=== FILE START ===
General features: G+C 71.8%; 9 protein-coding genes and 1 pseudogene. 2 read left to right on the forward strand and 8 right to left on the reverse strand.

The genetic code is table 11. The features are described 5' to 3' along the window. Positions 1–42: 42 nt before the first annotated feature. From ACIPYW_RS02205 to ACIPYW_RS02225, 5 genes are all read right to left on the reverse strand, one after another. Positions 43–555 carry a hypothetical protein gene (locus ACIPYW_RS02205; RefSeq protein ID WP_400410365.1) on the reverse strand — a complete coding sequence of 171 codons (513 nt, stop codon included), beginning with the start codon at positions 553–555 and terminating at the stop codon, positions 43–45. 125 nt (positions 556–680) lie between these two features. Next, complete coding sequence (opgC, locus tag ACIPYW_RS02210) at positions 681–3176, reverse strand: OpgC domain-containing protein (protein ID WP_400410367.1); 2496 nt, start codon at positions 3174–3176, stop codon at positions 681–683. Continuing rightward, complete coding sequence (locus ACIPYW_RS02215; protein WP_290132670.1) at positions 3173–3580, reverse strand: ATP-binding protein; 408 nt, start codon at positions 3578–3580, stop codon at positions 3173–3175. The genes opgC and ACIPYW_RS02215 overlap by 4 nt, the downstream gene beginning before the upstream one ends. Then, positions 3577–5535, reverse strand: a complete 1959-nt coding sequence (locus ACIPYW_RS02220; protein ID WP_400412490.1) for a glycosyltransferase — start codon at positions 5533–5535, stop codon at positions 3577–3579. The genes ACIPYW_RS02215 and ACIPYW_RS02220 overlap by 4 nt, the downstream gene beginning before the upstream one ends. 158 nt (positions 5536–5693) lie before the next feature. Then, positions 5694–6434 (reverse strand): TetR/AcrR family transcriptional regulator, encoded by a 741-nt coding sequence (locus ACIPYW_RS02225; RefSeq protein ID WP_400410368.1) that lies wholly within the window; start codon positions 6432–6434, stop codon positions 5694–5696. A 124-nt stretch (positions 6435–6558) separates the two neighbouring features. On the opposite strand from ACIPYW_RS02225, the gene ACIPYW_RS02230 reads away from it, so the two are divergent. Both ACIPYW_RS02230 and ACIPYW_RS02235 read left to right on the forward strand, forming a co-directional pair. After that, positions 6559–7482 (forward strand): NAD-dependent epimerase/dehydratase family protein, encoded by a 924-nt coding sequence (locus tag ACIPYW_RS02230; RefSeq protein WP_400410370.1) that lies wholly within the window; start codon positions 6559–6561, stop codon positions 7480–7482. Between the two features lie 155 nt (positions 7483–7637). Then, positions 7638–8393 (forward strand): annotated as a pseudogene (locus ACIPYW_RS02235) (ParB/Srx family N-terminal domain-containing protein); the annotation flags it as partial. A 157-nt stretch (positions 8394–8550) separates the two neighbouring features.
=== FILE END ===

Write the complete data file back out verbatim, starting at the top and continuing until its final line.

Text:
General features: G+C 71.8%; 9 protein-coding genes and 1 pseudogene. 2 read left to right on the forward strand and 8 right to left on the reverse strand.

The genetic code is table 11. The features are described 5' to 3' along the window. Positions 1–42: 42 nt before the first annotated feature. From ACIPYW_RS02205 to ACIPYW_RS02225, 5 genes are all read right to left on the reverse strand, one after another. Positions 43–555 carry a hypothetical protein gene (locus ACIPYW_RS02205; RefSeq protein ID WP_400410365.1) on the reverse strand — a complete coding sequence of 171 codons (513 nt, stop codon included), beginning with the start codon at positions 553–555 and terminating at the stop codon, positions 43–45. 125 nt (positions 556–680) lie between these two features. Next, complete coding sequence (opgC, locus tag ACIPYW_RS02210) at positions 681–3176, reverse strand: OpgC domain-containing protein (protein ID WP_400410367.1); 2496 nt, start codon at positions 3174–3176, stop codon at positions 681–683. Continuing rightward, complete coding sequence (locus ACIPYW_RS02215; protein WP_290132670.1) at positions 3173–3580, reverse strand: ATP-binding protein; 408 nt, start codon at positions 3578–3580, stop codon at positions 3173–3175. The genes opgC and ACIPYW_RS02215 overlap by 4 nt, the downstream gene beginning before the upstream one ends. Then, positions 3577–5535, reverse strand: a complete 1959-nt coding sequence (locus ACIPYW_RS02220; protein ID WP_400412490.1) for a glycosyltransferase — start codon at positions 5533–5535, stop codon at positions 3577–3579. The genes ACIPYW_RS02215 and ACIPYW_RS02220 overlap by 4 nt, the downstream gene beginning before the upstream one ends. 158 nt (positions 5536–5693) lie before the next feature. Then, positions 5694–6434 (reverse strand): TetR/AcrR family transcriptional regulator, encoded by a 741-nt coding sequence (locus ACIPYW_RS02225; RefSeq protein ID WP_400410368.1) that lies wholly within the window; start codon positions 6432–6434, stop codon positions 5694–5696. A 124-nt stretch (positions 6435–6558) separates the two neighbouring features. On the opposite strand from ACIPYW_RS02225, the gene ACIPYW_RS02230 reads away from it, so the two are divergent. Both ACIPYW_RS02230 and ACIPYW_RS02235 read left to right on the forward strand, forming a co-directional pair. After that, positions 6559–7482 (forward strand): NAD-dependent epimerase/dehydratase family protein, encoded by a 924-nt coding sequence (locus tag ACIPYW_RS02230; RefSeq protein WP_400410370.1) that lies wholly within the window; start codon positions 6559–6561, stop codon positions 7480–7482. Between the two features lie 155 nt (positions 7483–7637). Then, positions 7638–8393 (forward strand): annotated as a pseudogene (locus ACIPYW_RS02235) (ParB/Srx family N-terminal domain-containing protein); the annotation flags it as partial. A 157-nt stretch (positions 8394–8550) separates the two neighbouring features.